Minify CSS

Demián Renzulli
Demián Renzulli

CSS files can contain unnecessary characters, such as comments, whitespaces, and indentation. In production, these characters can be safely removed, to reduce file size without affecting how the browser processes the styles. This technique is called minification.

Loading unminified CSS

Take a look at the following CSS block:

body {
  font-family: "Benton Sans", "Helvetica Neue", helvetica, arial, sans-serif;
  margin: 2em;

/* all titles need to have the same font, color and background */
h1 {
  font-style: italic;
  color: #373fff;
  background-color: #000000;

h2 {
  font-style: italic;
  color: #373fff;
  background-color: #000000;

This content is easy to read, at the cost of producing a larger than necessary file:

  • It uses spaces for indentation purposes and contains comments, which are ignored by the browser, so they can be removed.
  • The <h1> and <h2> elements have the same styles: instead of declaring them separately: "h1 {...} h2 {...}" they could be expressed as "h1, h2{...}".
  • The background-color, #000000 could be expressed as just #000.

After making these changes, you would obtain a more compact version of the same styles:

body{font-family:"Benton Sans","Helvetica Neue",helvetica,arial,sans-serif;margin:2em}h1,h2{font-style:italic;color:#373fff;background-color:#000}

You probably don't want to write CSS like that. Instead, you can write CSS as usual, and add a minification step to your build process. In this guide, you'll learn how to do it by using a popular build tool: webpack.


You'll apply CSS minification to a site that has been used in other guides: Fav Kitties. This version of the site uses a cool CSS library: animate.css, to animate different page elements when a user votes for a cat 😺.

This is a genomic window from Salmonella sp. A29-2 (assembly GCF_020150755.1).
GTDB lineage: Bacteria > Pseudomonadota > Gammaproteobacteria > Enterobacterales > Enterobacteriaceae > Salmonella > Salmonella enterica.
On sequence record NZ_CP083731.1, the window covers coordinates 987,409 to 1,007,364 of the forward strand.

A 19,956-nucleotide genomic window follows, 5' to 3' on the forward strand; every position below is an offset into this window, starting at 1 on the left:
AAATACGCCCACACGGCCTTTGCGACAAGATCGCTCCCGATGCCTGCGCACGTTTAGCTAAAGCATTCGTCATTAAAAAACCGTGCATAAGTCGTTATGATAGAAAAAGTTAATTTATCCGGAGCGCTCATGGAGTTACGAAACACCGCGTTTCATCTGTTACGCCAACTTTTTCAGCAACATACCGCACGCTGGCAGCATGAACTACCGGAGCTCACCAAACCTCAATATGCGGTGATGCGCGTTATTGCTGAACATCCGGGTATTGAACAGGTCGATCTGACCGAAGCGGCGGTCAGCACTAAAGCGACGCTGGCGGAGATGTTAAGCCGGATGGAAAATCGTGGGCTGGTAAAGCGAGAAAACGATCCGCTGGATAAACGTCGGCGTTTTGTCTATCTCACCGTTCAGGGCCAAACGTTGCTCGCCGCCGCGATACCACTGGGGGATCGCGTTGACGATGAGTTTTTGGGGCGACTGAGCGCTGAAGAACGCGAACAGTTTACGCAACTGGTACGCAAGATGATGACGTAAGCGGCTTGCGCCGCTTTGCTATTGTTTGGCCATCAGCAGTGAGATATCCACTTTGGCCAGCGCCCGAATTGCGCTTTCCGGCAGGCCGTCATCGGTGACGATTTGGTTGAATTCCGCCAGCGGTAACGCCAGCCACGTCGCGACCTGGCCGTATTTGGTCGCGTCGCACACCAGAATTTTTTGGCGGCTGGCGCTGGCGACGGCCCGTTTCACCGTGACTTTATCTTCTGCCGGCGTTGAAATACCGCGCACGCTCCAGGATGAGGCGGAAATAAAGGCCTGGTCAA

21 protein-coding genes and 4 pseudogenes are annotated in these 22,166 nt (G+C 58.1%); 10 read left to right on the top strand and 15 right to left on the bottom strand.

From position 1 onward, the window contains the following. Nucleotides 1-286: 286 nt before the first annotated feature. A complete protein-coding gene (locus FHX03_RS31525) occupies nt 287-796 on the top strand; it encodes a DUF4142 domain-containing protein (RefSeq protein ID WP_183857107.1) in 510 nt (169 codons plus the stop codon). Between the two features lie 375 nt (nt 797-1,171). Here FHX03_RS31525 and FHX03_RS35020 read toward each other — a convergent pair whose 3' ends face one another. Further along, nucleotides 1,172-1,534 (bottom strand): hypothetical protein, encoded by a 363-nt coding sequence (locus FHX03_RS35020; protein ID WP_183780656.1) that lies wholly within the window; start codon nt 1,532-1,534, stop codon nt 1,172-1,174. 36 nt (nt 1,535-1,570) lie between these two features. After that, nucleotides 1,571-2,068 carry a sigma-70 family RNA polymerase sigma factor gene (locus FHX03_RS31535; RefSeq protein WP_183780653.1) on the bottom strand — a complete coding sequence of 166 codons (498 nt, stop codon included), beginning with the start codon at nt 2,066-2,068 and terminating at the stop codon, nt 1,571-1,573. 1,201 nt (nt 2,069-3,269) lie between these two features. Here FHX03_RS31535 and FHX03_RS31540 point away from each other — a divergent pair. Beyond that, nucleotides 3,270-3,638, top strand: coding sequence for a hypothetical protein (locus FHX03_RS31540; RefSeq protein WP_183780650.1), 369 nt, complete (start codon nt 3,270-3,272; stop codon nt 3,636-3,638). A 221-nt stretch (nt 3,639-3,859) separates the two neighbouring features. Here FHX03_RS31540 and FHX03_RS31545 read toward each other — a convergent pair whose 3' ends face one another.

As a first step, you need to understand what would be the opportunity after minifying this file:

  1. Open the measure page.
  2. Enter the URL: and click Run Audit.
  3. Click View report.
  4. Click on Performance and go the Opportunities section.

The resulting report shows that up to 16 KB can be saved from the animate.css file:

Lighthouse: Minify CSS opportunity.

Now inspect the content of the CSS:

  1. Open the Fav Kitties site in Chrome. (It might take a while for Glitch servers to respond the first time.)
  2. Press `Control+Shift+J` (or `Command+Option+J` on Mac) to open DevTools.
  3. Click the Network tab.
  4. Click the CSS filter.
  5. Select the Disable cache checkbox.
  6. Reload the app.

DevTools CSS unoptimized trace

The page is requesting two CSS files, of 1.9KB and 76.2KB respectively.

  1. Click animate.css.
  2. Click the Response tab, to see the file contents.

Note that the stylesheet contains characters for whitespaces and indentation:

DevTools CSS unoptimized response

Next, you'll add some webpack plugins to your build process to minify these files.

CSS Minification with webpack

Before jumping into the optimizations, take some time understanding how build process for the Fav Kitties site works:

By default, the resulting JS bundle that webpack produces would contain the content of the CSS files inlined. Since we want to maintain separate CSS files, we are using two complementary plugins: